The Reko model means more time available to farmers tend and develop farm animals/produce – a job that is always 7 days a week.
How Reko Online Farmers Markets work
Customers read the Reko Facebook group posts for their area, each week on social media to see what each farmer or supplier is offering.
If there is something that appeals, the customer orders by posting a comment, indicating the quantities they’d like, sends through the payment via direct bank deposit, (ie no credit card fees), and collects the produce at the nominated time and pick up point. Voila!
Straight from the farm to your fridge all within 24 hours.
Reko offers more than just fruit and vegetables.
A home gardener who has excess produce may sell via the REKO group and if you are selling cakes or prepared meals, you must have a commercial style kitchen. When we grew zucchinis in our home garden, we planted so many plants, we could have fed an army, so this option would have been a way to share our produce and make a little money for more seeds! If only it had been possible then.
Advantages of Online Vegetable and Produce Ordering
A way to stay Covid safe in a variant outbreak!
Pick up from your car appeals too!
Local growers supporting local community
Hand made or home grown sold by person growing it
A supply chain model that makes food or products available as fresh as is humanly possible
Farmers get cash directly and there is no excess wastage of product
Less wastage = lower prices + a better environmental outcome.
Costs are reduced as farmers don’t need to spend time away from their farm, spending hours in the hot sun/cold rain setting up and sitting at an outdoor markets, or selling to wholesale distributors, fiddling with cash and change. There’s less wastage as they don’t take more product to sell than is required, as the grower in the you tube video explains.
Why is it different from a farmers market?
No sitting out in the rain
Farmers only harvest as much as has been ordered
Less transport time and fossil fuel emissions
No signage, change, Point of sale machine, tent or tables needed as pick up is direct from the farmers car boot or truck
Farmer received the money directly – keeping costs down and cash flow is instant
I could have been anyone with access to my name and date of birth which the clinic happened to have entered incorrectly. No ID or Medicare card check was requested; I just walked in, gave my name, waited in the queue, then had the jab.
“22nd August 2005,” some family member screamed out to a young man waiting in the queue. Who doesn’t know their own birth date, I wonder?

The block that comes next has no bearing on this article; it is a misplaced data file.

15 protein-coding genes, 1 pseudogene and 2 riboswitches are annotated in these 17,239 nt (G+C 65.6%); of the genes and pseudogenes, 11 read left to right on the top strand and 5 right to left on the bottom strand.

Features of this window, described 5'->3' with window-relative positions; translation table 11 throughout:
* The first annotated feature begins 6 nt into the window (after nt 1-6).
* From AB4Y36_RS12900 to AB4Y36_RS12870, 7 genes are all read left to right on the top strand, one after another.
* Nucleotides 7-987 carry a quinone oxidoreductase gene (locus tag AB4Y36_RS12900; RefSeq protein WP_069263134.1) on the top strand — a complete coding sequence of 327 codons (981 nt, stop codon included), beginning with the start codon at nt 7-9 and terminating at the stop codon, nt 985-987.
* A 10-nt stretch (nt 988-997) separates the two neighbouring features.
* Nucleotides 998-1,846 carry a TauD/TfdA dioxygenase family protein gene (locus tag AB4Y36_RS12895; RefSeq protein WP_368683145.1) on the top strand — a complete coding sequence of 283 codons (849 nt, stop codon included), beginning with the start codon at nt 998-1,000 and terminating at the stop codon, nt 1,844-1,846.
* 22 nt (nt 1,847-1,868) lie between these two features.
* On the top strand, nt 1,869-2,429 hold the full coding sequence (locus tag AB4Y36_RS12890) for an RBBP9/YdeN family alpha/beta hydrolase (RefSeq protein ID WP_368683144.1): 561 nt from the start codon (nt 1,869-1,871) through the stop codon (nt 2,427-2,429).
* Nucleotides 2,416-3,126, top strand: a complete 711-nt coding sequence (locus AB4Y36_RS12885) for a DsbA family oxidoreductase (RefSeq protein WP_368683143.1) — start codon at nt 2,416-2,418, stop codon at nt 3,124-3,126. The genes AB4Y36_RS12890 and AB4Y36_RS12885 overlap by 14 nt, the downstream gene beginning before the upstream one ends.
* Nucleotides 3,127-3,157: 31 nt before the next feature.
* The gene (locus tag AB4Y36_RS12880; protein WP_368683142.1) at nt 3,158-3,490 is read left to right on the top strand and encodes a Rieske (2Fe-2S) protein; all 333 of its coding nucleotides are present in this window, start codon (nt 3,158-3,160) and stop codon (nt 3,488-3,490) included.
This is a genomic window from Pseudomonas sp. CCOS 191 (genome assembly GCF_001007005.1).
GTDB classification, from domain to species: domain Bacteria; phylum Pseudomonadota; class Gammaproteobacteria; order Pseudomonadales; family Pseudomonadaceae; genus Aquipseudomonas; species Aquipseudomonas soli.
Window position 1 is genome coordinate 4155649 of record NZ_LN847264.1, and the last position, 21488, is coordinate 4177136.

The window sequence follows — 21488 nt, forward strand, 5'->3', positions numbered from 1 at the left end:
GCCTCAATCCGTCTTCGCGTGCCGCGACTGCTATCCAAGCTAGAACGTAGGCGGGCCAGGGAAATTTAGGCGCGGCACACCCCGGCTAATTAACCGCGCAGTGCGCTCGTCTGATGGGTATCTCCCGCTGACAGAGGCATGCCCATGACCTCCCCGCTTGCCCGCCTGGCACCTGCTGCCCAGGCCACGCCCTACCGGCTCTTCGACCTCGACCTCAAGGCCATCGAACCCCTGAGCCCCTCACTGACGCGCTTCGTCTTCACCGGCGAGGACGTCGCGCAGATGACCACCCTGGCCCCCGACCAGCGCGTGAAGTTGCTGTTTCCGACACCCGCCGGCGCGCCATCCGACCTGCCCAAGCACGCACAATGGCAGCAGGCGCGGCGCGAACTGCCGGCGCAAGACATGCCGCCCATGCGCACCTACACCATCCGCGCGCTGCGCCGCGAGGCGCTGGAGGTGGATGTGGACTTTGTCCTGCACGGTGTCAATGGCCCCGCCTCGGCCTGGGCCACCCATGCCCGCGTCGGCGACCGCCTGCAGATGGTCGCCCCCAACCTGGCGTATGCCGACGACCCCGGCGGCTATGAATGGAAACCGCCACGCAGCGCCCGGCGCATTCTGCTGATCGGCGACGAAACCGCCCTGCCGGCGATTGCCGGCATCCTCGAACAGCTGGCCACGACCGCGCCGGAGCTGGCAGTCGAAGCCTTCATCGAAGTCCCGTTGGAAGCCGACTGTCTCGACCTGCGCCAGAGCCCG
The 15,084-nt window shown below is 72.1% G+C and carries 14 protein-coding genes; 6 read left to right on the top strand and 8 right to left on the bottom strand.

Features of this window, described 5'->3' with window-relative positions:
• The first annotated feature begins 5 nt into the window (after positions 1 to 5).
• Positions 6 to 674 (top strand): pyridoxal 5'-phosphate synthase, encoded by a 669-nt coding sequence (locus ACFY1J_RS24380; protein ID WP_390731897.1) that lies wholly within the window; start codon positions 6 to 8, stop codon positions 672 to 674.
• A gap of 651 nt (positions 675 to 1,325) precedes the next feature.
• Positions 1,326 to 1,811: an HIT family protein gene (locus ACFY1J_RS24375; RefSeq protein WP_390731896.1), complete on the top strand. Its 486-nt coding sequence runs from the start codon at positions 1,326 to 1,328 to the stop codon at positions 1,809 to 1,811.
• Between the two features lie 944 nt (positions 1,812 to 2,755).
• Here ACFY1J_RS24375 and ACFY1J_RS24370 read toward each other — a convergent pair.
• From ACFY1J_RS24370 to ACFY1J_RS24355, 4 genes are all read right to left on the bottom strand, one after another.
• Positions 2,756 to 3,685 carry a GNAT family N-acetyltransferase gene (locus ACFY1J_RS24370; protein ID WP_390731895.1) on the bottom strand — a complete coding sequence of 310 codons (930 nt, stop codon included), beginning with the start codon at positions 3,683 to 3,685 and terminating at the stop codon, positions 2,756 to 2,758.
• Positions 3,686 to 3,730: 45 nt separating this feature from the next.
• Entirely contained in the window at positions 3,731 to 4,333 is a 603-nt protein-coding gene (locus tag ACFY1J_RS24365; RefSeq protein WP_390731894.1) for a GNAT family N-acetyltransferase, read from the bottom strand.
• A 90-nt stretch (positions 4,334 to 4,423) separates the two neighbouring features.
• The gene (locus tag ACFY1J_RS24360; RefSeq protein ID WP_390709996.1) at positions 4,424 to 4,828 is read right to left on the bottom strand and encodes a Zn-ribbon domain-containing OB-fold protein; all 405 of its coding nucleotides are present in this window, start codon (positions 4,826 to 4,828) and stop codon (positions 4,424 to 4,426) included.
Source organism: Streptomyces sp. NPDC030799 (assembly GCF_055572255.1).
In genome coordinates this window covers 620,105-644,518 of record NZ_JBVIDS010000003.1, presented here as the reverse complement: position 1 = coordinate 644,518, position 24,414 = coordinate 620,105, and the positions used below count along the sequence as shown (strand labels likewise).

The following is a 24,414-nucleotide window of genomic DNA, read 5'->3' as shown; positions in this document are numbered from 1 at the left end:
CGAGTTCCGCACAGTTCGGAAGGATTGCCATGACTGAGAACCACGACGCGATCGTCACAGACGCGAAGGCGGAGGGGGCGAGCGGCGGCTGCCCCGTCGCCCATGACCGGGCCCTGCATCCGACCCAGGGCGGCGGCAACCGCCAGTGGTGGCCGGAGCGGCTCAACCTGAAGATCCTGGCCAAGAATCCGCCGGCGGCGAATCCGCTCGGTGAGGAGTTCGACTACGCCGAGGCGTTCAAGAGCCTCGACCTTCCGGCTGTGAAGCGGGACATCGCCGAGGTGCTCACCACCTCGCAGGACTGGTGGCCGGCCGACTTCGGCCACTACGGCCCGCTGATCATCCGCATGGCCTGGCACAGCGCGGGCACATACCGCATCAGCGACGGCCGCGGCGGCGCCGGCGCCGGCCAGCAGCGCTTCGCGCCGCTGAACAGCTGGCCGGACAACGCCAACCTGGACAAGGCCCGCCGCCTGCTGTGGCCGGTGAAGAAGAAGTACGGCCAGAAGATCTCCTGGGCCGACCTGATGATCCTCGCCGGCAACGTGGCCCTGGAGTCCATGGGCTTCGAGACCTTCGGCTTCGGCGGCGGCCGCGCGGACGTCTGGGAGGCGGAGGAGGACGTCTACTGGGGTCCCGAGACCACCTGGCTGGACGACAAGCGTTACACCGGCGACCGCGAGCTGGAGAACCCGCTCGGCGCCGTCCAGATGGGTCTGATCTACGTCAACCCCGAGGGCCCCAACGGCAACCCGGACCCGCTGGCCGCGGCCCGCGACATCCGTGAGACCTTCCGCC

Despite the increasing crowd of 50 or more, I noted that only myself and one other person checked into the medical centre, via the Covid contact tracing app!
The nurse’s technique was textbook, yet her initial screening questions were vague. “Any serious conditions?” she asked in a lovely African accent. I could have done a tad better job at the questions, even with my outdated medical knowledge. Perhaps the Covid jab training is somewhat abridged?
Sheep-like, I followed the arrows on the path to an external waiting area, read: car park. A car park for people, one without patient engagement or monitoring, save by two attendants up front that were not in my direct line of sight chatting to each other.
I decided to set my own timer for 15 minutes lest I be sitting there all day.
I noted that there were no list of side effects handed out, either. (Perhaps it was an environmental initiative and they were trying to save the trees?) I have to give them the benefit of the doubt.
I’ve heard of better organization at the Government health hubs, so bearing in mind this was a private seven-day medical clinic, I’d have to say the efficiency of numbers through the door was the paramount driver here.
Given Australia is in a race against time in terms of Covid, atm, the Government presumably thinks it is imperative to get as many folks jabbed as possible. Not that I disagree with that. For them, it is about image not health.
With the Corona Delta variant raging down south, unchecked by casual restrictions of an economics-only minded government that sings the mantra of, “we now have to learn to live with Covid,” – I prefer to be jabbed asap.
Once again I observe that I am still not in the line of sight of the attendants. If I fainted or fell asleep on my chair, would anyone notice?